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"Awash in opioids!"

June 24th, 2016

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Evan Kharasch, MD, PhD

"Prescription opioids have become a gateway to heroin," Evan Kharasch, MD, PhD, told the audience at Grand Rounds on June 22. While it's well appreciated that deaths from opioid overdose are increasing at an alarming rate, he said, this isn't all due to prescription opioids. Deaths from heroin use are up 26 percent, and deaths from synthetic opioids, especially fentanyl, are up 80 percent.

Dr. Kharasch, the Director of the Division of Clinical and Translational Research in Anesthesiology at Washington University School of Medicine in St. Louis, visited UCLA as a guest professor of the Department of Anesthesiology & Perioperative Medicine. He chose as his Grand Rounds topic, "Perioperative Opioids, Public Health, and Anesthesiology," pointing out that one American dies every 18 minutes from narcotic overdose.

Of the people who use heroin today, Dr. Kharasch said, 79 percent started down the road of narcotic abuse because they were taking legitimately prescribed opioids for pain—after dental procedures, surgery, or back injuries. Current data suggest that people who become dependent on prescription opioids are 19 times more likely to try heroin than the average person.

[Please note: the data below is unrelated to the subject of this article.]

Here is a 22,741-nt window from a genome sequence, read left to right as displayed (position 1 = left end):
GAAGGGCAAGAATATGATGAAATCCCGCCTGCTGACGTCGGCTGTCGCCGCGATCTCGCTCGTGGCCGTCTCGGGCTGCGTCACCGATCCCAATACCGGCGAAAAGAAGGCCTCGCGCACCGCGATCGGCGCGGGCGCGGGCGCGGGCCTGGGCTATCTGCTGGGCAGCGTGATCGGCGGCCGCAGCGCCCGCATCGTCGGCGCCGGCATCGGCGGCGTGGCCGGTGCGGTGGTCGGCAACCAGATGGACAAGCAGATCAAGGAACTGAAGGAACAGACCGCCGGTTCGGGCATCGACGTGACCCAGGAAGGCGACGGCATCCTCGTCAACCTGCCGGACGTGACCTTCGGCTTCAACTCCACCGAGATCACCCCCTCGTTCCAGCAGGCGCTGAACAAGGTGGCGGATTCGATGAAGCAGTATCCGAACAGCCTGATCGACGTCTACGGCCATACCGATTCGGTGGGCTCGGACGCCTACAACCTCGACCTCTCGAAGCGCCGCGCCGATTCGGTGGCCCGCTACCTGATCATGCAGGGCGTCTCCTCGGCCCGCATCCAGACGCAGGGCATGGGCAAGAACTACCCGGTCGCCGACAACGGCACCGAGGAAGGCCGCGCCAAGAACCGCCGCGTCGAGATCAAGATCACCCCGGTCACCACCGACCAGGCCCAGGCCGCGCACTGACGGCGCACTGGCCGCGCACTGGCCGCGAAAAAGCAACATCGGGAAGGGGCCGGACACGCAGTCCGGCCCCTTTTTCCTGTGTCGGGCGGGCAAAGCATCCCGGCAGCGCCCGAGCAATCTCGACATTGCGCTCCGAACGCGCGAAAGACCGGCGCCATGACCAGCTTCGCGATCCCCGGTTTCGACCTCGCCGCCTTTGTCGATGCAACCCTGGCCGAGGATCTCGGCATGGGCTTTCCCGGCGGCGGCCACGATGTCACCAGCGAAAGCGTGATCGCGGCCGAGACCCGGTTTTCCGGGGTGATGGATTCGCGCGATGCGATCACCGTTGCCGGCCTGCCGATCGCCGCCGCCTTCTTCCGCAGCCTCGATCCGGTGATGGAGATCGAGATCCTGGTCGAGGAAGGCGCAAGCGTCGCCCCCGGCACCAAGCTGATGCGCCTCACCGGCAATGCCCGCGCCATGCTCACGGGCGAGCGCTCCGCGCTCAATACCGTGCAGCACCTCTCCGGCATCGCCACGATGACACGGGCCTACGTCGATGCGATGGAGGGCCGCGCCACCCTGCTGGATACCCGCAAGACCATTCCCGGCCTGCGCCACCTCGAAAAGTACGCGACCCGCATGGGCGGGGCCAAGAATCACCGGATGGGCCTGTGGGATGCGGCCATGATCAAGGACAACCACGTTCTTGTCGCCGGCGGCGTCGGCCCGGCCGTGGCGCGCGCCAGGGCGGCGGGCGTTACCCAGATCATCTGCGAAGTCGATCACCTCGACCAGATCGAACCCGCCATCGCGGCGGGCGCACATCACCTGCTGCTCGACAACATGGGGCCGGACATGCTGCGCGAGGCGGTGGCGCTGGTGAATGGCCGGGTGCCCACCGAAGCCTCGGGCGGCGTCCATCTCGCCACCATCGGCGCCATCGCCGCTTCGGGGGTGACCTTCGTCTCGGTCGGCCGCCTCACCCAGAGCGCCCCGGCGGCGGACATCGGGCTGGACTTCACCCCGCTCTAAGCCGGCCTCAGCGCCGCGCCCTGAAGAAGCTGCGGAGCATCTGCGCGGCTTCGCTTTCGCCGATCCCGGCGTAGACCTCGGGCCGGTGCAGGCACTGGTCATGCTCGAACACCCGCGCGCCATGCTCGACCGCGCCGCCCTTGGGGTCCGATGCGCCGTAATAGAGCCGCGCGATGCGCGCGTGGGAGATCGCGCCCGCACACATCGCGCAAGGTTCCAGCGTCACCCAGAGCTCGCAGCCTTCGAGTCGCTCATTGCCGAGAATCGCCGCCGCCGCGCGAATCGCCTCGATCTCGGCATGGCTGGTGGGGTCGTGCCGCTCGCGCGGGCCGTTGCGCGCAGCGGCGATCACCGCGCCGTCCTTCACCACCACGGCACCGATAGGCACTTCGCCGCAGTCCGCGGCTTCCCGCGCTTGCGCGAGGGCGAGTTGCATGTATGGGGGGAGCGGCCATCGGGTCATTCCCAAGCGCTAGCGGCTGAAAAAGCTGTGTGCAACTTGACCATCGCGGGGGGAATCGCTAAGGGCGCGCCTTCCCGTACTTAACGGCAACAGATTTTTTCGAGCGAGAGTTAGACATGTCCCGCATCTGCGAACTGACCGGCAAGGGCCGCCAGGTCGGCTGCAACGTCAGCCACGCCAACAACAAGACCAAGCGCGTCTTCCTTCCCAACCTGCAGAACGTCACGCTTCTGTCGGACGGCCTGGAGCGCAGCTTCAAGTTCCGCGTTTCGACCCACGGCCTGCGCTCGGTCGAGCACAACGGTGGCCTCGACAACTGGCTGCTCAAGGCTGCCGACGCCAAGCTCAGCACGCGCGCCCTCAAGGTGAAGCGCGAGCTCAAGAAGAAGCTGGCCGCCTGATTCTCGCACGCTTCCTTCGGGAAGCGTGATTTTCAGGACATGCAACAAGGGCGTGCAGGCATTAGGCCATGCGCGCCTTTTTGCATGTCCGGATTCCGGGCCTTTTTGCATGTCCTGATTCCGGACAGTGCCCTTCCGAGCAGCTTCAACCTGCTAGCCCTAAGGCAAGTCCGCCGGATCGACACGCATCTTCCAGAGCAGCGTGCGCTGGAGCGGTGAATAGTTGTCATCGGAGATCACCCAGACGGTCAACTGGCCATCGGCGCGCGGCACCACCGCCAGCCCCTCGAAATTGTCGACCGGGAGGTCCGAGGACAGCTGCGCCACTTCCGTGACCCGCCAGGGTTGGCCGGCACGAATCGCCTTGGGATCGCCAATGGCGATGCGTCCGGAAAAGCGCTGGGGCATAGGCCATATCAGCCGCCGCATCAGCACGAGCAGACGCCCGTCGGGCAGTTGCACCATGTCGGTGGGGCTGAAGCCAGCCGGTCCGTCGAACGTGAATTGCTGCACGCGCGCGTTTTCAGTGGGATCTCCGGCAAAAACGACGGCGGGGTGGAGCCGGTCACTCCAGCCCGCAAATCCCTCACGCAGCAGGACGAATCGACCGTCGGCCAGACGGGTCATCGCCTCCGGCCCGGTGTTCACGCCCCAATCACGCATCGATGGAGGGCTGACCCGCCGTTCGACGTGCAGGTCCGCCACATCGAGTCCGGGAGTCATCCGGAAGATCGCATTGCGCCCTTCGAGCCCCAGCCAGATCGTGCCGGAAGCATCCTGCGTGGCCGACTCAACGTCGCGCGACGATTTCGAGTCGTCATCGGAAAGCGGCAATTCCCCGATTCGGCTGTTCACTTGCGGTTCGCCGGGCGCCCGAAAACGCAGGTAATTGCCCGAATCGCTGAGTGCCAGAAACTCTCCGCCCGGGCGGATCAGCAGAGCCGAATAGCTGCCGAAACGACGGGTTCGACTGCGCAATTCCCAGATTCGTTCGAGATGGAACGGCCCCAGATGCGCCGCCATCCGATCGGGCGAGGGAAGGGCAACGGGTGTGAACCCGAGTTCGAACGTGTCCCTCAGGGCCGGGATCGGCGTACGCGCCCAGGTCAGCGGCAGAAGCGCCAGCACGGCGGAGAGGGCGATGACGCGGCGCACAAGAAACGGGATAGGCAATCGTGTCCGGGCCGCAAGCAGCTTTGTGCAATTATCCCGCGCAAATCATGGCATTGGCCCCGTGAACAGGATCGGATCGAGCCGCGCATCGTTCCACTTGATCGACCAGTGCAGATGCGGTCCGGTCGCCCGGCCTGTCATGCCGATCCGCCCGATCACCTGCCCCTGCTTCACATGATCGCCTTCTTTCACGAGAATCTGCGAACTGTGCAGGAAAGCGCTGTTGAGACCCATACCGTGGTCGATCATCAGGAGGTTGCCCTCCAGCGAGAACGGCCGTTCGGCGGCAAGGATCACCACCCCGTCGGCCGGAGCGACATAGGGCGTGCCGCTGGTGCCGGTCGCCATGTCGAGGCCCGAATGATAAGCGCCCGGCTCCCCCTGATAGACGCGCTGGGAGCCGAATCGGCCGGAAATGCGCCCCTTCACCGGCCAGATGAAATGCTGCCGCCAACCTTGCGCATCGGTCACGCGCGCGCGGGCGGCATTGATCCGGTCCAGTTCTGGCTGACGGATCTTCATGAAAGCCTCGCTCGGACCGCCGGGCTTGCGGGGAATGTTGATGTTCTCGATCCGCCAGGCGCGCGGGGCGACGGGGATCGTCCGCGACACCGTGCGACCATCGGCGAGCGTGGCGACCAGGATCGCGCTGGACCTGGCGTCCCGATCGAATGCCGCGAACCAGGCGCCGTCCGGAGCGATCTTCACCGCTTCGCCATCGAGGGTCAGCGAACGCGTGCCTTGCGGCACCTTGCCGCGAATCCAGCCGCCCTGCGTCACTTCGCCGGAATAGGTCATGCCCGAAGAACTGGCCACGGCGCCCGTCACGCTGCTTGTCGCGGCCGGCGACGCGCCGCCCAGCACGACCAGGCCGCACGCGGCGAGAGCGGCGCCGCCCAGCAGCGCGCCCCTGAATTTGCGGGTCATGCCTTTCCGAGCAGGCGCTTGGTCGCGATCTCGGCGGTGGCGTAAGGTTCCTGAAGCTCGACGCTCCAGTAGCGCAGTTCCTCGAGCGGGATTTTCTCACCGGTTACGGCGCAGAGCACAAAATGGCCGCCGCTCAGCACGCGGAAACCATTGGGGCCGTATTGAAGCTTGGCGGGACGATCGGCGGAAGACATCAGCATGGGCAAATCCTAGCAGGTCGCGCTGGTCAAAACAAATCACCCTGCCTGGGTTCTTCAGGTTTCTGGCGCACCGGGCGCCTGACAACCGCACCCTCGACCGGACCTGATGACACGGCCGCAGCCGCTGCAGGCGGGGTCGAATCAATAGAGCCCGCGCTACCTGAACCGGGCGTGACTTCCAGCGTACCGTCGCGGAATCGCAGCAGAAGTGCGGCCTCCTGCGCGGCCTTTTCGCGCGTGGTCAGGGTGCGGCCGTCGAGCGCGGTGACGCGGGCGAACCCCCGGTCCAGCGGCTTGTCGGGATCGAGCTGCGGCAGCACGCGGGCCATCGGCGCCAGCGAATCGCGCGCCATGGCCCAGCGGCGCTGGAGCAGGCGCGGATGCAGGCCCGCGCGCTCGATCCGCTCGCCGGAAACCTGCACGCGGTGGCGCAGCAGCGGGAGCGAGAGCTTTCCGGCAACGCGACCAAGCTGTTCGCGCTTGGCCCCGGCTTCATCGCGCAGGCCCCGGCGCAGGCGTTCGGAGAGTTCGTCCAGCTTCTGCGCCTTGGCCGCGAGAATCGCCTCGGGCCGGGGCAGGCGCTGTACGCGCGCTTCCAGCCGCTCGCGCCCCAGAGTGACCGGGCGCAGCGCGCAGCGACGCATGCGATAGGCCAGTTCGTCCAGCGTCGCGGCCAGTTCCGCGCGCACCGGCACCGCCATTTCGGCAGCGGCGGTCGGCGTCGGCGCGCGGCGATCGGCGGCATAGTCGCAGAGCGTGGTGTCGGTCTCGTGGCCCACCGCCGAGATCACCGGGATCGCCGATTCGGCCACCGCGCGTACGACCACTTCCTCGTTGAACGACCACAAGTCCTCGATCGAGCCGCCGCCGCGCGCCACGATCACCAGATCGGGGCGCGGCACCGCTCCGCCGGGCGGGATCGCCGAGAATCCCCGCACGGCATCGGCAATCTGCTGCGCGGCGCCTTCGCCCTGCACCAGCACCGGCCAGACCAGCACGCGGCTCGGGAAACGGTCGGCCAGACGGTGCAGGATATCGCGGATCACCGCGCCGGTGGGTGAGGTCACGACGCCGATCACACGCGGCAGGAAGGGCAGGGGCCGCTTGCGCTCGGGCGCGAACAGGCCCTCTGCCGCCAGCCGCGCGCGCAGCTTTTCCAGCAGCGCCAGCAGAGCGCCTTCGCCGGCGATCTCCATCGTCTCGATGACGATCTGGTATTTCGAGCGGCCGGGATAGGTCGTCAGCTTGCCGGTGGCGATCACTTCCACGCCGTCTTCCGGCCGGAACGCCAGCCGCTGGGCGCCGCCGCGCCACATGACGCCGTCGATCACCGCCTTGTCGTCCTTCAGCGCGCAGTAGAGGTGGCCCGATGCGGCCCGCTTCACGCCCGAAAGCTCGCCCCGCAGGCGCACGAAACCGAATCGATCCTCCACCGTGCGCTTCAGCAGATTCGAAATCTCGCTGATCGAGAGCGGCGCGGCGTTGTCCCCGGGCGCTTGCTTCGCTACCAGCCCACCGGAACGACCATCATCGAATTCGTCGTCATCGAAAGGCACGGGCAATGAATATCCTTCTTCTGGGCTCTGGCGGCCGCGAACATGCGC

"Today, it's not uncommon for heroin to be cut with fentanyl," Dr. Kharasch said, because fentanyl is cheap. "Street chemists are really good chemists," he explained. "It's easy to make gram and kilogram quantities of fentanyl." But mixing with fentanyl makes heroin far more potent, and increases the risk of death by overdose.

America uses 80 percent of the world's opioids, Dr. Kharasch explained. "But it's probably not because we have 80 percent of the world's pain!"

Dr. Kharasch believes that anesthesiologists face three clinical dilemmas regarding perioperative opioids and public health:

  • As many as 80 percent of patients report inadequate postoperative pain relief, and acute postoperative pain is the major risk factor for chronic pain